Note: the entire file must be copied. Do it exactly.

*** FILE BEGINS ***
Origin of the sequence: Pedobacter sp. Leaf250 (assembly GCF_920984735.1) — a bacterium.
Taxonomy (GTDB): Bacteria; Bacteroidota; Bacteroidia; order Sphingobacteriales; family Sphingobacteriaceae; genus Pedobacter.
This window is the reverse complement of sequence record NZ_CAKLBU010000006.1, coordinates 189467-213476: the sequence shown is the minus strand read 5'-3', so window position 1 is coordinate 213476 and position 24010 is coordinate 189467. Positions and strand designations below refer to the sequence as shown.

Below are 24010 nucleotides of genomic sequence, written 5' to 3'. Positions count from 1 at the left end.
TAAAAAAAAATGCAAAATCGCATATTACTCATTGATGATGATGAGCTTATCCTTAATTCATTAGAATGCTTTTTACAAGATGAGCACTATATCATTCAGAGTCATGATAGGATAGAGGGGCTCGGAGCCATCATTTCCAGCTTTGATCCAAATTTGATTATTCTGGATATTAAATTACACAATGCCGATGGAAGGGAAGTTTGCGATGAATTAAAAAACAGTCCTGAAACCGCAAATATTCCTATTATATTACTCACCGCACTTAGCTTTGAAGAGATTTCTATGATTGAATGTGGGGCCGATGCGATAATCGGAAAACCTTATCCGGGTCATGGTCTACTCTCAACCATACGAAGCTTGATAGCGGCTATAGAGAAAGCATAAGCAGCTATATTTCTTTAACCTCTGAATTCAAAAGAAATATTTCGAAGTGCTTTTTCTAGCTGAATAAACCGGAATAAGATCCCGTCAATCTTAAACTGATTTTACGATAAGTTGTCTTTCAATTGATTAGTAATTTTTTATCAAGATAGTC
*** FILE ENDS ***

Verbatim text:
Origin of the sequence: Pedobacter sp. Leaf250 (assembly GCF_920984735.1) — a bacterium.
Taxonomy (GTDB): Bacteria; Bacteroidota; Bacteroidia; order Sphingobacteriales; family Sphingobacteriaceae; genus Pedobacter.
This window is the reverse complement of sequence record NZ_CAKLBU010000006.1, coordinates 189467-213476: the sequence shown is the minus strand read 5'-3', so window position 1 is coordinate 213476 and position 24010 is coordinate 189467. Positions and strand designations below refer to the sequence as shown.

Below are 24010 nucleotides of genomic sequence, written 5' to 3'. Positions count from 1 at the left end.
TAAAAAAAAATGCAAAATCGCATATTACTCATTGATGATGATGAGCTTATCCTTAATTCATTAGAATGCTTTTTACAAGATGAGCACTATATCATTCAGAGTCATGATAGGATAGAGGGGCTCGGAGCCATCATTTCCAGCTTTGATCCAAATTTGATTATTCTGGATATTAAATTACACAATGCCGATGGAAGGGAAGTTTGCGATGAATTAAAAAACAGTCCTGAAACCGCAAATATTCCTATTATATTACTCACCGCACTTAGCTTTGAAGAGATTTCTATGATTGAATGTGGGGCCGATGCGATAATCGGAAAACCTTATCCGGGTCATGGTCTACTCTCAACCATACGAAGCTTGATAGCGGCTATAGAGAAAGCATAAGCAGCTATATTTCTTTAACCTCTGAATTCAAAAGAAATATTTCGAAGTGCTTTTTCTAGCTGAATAAACCGGAATAAGATCCCGTCAATCTTAAACTGATTTTACGATAAGTTGTCTTTCAATTGATTAGTAATTTTTTATCAAGATAGTC